OpinionPandemic  

Murphy: Supreme Court Ruling Was a Huge Win for School Choice, but Schools of Choice Are in Jeopardy From COVID-19. The Feds Must Step In

By Peter Murphy | July 12, 2020

Kendra Espinoza and her daughters. The Supreme Court ruled that Montana could not exclude Espinoza from using the state’s tax-credit scholarship program to cover tuition at her children’s religious school, Stillwater Christian School in Kalispell, Montana. (Institute for Justice)

The Supreme Court’s June 30 ruling in Espinoza v. Montana Department of Revenue reaffirmed the constitutionality of school choice, particularly as it relates to religious schools. This is good news for parents and students, especially children of color who are primary beneficiaries of school choice and of the greater educational opportunity it brings.

But what if schools of choice disappeared?

Since the COVID-19 pandemic struck, at least 75 private and parochial schools have announced that they are shutting their doors, according to the Cato Institute, and the National Catholic Education Association estimates up to 100 closures, a number that it fears could go significantly higher.

The reason is simple economics. Families who are poor, working-class or middle-income make an enormous financial sacrifice to provide their children with a values-based, religious education; with the economy struggling due to coronavirus, millions have lost their jobs, and parents who continue working rightly fear financial uncertainty as the virus lingers.

Of the nearly 5 million students enrolled in elementary and secondary private schools, more than 60 percent are from middle-income households and below. Their continued access to these schools must be addressed, and not merely for the strong academic outcomes and values-based education they provide. There are mathematical reasons as well.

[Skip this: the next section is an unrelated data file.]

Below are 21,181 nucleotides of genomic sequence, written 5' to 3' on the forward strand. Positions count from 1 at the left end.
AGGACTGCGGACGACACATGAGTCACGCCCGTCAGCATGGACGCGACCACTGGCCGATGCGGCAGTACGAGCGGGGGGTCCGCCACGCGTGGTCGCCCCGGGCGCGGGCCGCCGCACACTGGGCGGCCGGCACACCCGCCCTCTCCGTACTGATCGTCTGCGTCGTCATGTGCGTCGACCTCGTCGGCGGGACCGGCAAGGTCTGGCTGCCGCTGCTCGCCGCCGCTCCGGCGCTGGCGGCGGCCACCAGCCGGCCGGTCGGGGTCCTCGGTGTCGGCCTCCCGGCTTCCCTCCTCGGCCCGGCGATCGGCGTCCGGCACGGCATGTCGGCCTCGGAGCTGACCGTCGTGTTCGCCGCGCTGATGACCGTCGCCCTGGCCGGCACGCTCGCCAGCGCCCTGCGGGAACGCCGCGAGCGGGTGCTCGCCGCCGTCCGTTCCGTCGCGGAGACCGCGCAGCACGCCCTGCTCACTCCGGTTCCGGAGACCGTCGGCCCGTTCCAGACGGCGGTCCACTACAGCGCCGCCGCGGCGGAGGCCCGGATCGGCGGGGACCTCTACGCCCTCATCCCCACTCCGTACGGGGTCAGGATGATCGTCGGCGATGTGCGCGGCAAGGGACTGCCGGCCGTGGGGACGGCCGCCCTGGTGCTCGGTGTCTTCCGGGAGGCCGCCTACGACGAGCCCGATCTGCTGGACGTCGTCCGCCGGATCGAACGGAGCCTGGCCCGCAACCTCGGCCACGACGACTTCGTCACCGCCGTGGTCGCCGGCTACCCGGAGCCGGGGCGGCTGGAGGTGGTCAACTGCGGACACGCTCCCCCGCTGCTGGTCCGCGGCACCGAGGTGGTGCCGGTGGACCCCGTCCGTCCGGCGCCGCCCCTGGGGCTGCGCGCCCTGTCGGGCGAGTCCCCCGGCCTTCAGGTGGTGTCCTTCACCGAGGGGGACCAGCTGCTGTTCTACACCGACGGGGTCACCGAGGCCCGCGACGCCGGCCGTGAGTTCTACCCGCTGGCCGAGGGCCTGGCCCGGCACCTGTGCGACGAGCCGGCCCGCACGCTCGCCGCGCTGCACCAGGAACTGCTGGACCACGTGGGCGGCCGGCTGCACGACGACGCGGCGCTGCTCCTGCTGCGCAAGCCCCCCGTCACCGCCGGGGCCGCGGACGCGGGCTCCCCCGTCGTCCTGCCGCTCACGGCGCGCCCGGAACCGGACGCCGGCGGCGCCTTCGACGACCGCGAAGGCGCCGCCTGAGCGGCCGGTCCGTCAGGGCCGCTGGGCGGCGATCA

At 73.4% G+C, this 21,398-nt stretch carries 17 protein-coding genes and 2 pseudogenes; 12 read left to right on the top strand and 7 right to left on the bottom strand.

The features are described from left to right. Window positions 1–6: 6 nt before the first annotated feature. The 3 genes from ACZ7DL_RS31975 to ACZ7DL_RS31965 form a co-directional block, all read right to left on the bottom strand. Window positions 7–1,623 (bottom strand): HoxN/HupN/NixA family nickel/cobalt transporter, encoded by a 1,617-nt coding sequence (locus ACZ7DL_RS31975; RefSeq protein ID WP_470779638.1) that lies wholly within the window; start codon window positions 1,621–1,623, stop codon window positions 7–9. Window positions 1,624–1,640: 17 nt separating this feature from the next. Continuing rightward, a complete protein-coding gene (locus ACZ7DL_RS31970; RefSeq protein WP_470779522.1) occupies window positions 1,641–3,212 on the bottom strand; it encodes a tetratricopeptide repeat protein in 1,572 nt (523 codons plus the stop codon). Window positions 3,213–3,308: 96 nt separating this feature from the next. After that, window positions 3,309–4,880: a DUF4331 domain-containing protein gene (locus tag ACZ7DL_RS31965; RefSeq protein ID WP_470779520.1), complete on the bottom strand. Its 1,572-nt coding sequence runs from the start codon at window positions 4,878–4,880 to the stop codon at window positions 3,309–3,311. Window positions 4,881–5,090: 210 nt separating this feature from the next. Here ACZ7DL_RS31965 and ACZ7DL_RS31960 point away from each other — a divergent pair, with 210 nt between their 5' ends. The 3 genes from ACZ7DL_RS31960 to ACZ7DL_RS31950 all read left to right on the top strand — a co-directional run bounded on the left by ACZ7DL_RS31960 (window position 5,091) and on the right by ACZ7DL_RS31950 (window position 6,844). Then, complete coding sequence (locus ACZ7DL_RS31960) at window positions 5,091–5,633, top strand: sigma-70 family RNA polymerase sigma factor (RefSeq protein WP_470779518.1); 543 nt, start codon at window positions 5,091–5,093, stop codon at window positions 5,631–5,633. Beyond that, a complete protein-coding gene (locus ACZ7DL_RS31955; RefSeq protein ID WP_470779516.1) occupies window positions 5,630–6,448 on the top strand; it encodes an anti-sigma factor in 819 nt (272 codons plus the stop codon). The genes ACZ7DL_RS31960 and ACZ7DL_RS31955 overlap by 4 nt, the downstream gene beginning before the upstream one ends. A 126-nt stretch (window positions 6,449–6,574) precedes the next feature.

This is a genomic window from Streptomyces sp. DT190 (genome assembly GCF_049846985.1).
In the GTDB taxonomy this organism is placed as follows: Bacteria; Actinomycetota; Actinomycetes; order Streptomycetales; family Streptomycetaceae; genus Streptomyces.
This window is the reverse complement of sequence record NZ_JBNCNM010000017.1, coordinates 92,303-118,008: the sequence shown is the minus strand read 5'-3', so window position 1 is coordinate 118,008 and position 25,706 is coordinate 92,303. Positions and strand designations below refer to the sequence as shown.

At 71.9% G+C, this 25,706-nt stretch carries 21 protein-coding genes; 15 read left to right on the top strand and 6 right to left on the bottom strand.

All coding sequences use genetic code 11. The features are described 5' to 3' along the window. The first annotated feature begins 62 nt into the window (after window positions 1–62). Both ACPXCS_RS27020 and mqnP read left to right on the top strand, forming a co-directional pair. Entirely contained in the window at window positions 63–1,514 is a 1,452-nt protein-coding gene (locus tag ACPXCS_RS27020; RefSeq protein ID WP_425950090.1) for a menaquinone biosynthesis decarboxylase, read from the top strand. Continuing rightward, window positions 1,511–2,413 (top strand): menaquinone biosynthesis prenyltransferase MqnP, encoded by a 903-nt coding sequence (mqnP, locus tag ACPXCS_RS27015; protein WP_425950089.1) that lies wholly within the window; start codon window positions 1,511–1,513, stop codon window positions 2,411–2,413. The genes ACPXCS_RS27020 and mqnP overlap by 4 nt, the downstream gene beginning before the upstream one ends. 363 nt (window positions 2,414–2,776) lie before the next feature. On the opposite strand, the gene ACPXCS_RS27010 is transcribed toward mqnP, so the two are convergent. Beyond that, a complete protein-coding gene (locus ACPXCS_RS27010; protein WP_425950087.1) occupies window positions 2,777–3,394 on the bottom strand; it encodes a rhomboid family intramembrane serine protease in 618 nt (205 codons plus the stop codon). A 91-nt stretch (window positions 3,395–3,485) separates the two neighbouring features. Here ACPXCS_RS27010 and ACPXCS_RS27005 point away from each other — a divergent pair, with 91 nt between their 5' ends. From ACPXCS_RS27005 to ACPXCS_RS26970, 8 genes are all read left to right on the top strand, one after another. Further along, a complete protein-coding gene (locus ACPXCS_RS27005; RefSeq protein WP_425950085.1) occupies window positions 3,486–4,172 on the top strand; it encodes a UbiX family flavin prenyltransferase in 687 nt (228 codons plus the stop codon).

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In 5-4 Espinoza Ruling, Supreme Court Allows Public Funding for Religious Schools

Nationally, private schools educate children at a saving to public school taxpayers of approximately $75 billion a year. At the rate these schools are closing, thousands of students may end up enrolling in public schools instead, costing billions more in taxpayer dollars — and increasing class sizes at the worst possible time, as schools attempt to social-distance students within their limited building space.

Both public and private schools face enormous pandemic-related financial pressure. That is why Washington should provide the necessary support to sustain them during this economic and public health crisis.

As Congress and the Trump administration consider another coronavirus relief bill, they should include assistance to children from low-income, working-class and middle-income families to retain the option of a private or parochial school. Considering that the government’s last stimulus package included $31 billion for schools, aid to sustain school choice for lower-income families should be easily manageable.

In addition, Congress should take the modest step of including the same kind of tax incentive as Montana’s, which the Supreme Court just upheld, and pass a national scholarship tax credit. Doing so would bring added opportunities to children in every state and make education more equal and just, especially for Black and Hispanic students from low-income households.

The economic impact of coronavirus has affected every American, including every child in school, regardless of where they are enrolled. The government must step up to ensure that all schools, public and private, can continue to educate their students. Otherwise, for children without choices, the court’s school choice ruling will be meaningless.

Peter Murphy is vice president of the Invest in Education Coalition (Twitter: @PeterMurphy26).

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